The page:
FOR NON-VOTERS, OR PEOPLE WHO DON’T REALLY FOLLOW POLITICS: Some of us are online every day, and we see every new Trump administration outrage as it happens; we may keep a list of them in our heads, and that list might be really, really long now (like this one). Most people don’t, of course, and “non-voter” has never been a monolithic group. So part of the work here might be thinking about who your audience is, and picking out just one or two of these outrages that might be most salient to them.

It could be something big, like the family separation policy, or the ongoing environmental collapse, or Trump’s on-the-record, recorded statements that he knew the pandemic would kill people, but downplayed it for political reasons. It could be something that speaks more to values than any specific policy, like Trump’s history of brazen lies. It could even be something more subjective, like “the last four years have just been so chaotic; we can do better than this.”

Again, persuasion isn’t always rational; it isn’t always about the most “important” facts, even when those facts have enormous moral and ethical consequences (although these kinds of conversations can also be opportunities to plant seeds that transcend electoral politics). Different people will respond to different arguments, for better or worse.

That’s all worth thinking about, but whether we use those tactics or not, I think the most important piece here is just asking. For some people, “I know you like to stay out of politics, but it would really mean a lot to me if you voted this year,” along with an offer to help navigate that process, will sometimes be more effective than any rhetoric.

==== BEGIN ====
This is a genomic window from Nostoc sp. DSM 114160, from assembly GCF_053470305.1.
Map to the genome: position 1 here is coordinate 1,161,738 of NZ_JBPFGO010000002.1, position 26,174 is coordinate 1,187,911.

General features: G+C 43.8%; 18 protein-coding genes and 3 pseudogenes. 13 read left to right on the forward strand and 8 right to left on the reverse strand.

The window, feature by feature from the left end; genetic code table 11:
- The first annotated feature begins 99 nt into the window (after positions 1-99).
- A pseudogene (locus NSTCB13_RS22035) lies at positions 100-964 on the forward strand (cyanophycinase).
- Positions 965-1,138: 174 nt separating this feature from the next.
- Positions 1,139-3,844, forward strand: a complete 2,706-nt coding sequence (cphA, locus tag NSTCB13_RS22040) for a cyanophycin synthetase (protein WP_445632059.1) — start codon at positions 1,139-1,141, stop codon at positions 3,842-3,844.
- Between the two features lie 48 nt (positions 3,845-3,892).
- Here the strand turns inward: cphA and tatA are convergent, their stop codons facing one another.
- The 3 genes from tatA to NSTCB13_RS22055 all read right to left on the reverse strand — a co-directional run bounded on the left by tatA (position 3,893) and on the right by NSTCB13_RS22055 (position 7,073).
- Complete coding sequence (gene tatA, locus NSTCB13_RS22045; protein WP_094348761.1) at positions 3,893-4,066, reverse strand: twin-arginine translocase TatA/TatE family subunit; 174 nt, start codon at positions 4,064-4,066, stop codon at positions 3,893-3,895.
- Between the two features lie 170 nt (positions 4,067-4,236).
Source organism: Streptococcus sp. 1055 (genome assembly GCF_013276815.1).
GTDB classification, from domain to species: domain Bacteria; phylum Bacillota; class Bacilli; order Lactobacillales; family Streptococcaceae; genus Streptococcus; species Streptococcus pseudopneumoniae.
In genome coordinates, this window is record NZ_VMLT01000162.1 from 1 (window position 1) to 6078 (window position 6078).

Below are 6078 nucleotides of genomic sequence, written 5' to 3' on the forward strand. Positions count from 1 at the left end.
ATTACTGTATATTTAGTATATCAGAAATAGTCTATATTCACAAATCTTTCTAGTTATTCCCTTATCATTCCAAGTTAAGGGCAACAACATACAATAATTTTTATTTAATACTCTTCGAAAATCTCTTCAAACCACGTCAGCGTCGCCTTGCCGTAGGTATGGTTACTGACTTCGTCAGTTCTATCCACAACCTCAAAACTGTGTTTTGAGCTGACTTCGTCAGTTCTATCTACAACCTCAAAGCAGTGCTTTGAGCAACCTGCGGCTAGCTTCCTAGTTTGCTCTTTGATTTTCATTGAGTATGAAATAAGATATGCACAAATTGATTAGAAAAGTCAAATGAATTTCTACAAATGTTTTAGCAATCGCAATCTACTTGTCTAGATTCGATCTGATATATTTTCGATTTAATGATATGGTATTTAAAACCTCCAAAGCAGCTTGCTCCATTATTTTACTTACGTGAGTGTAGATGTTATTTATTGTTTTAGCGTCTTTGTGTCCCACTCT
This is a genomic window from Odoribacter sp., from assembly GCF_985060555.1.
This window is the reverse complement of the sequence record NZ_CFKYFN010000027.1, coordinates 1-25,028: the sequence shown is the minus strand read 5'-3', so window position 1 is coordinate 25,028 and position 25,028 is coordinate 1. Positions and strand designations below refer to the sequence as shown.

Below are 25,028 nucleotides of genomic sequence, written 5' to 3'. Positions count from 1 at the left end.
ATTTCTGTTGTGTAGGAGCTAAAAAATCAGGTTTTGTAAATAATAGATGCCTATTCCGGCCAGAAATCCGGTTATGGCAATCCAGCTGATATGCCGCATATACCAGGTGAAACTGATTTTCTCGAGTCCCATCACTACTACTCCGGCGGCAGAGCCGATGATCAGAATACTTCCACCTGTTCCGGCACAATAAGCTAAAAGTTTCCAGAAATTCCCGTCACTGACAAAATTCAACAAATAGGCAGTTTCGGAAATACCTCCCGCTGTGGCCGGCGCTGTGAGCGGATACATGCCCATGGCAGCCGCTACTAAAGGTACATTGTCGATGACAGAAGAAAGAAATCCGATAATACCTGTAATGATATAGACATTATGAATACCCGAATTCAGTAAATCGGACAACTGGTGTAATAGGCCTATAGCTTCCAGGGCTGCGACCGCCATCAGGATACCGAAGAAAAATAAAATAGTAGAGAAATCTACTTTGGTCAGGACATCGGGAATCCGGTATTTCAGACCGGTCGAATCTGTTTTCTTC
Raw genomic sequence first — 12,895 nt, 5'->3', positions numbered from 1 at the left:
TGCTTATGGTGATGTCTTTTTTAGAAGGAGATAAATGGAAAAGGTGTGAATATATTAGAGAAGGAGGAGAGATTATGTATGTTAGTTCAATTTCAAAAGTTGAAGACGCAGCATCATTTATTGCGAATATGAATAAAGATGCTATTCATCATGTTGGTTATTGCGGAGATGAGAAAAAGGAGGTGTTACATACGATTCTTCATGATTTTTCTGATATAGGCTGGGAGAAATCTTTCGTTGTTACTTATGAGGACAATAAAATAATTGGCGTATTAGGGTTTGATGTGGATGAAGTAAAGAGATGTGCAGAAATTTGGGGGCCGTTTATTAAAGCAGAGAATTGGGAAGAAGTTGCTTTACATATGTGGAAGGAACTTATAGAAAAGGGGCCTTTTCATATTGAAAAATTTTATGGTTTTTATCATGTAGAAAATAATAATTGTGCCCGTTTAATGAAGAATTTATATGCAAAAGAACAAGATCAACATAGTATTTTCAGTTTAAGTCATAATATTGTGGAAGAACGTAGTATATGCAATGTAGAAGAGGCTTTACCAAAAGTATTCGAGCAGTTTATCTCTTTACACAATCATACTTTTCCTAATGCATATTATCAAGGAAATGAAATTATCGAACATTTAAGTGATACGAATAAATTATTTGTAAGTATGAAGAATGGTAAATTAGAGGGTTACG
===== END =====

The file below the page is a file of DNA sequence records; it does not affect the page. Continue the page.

FOR CONSERVATIVE-LEANING FOLKS: 2020 potentially presents an opportunity to reach out to people who may identify as conservative but are disgusted by Trump. If that sounds like anyone in your life, a useful resource might be the Lincoln Project’s anti-Trump ads. And look: I’m not a fan of the Lincoln Project, don’t want to ally with them, and think there’s danger in giving them too much attention or reverence. But this isn’t advice for the campaign; it’s advice for individuals. As a “tool in your toolbox,” there may be specific instances in which their videos can be useful—especially when we’re talking about this kind of interpersonal, talking-to-friends-and-family work, in the context of an election where a handful of swing states (and a handful of voters in those states) have disproportionate power.

FOR LEFTISTS AND RADICALS: I mean, this is me, and I’ve already shared some of my own thoughts above. But here are three pieces of commentary that have helped me wrap my head around the specific choices we face in 2020. They’re all written by smart, principled activists whom I have grown to trust, and acknowledge the complexities (and dangers) of engaging with electoral politics, or putting too many eggs in the Biden/Harris basket. They’re nuanced, thoughtful takes, and all three are definitely worth a read.

  • Kelly Hayes: “In the 2020 Election, I’m Casting a Ballot Against Full-Blown Fascism”
    “I also hope my brokenhearted co-strugglers will remember that their politics are much bigger than a single ballot. Many people in the U.S. do not participate in the work of movements, or even pay particularly close attention to the policies enacted by officials. Elections are largely about branding and political theater, and people whose political presence involves little else often build their electoral choices into identities. But for those who live much fuller political lives, full of organizing, protest, and work that has material impacts, voting is just one tactic. It’s a maneuver some make periodically, sometimes to gain an advantage, but often, just to limit the damage. Sometimes the difference may be negligible. But I do not believe this is one of those times.”
  • Angela Davis: “Dems & GOP Tied to Corporate Capitalism, But We Must Vote So Trump Is ‘Forever Ousted'”
    “Both parties remain connected to corporate capitalism. But the election will not so much be about who gets to lead the country to a better future, but rather how we can support ourselves and our own ability to continue to organize and place pressure on those in power. And I don’t think there’s a question about which candidate would allow that process to unfold.”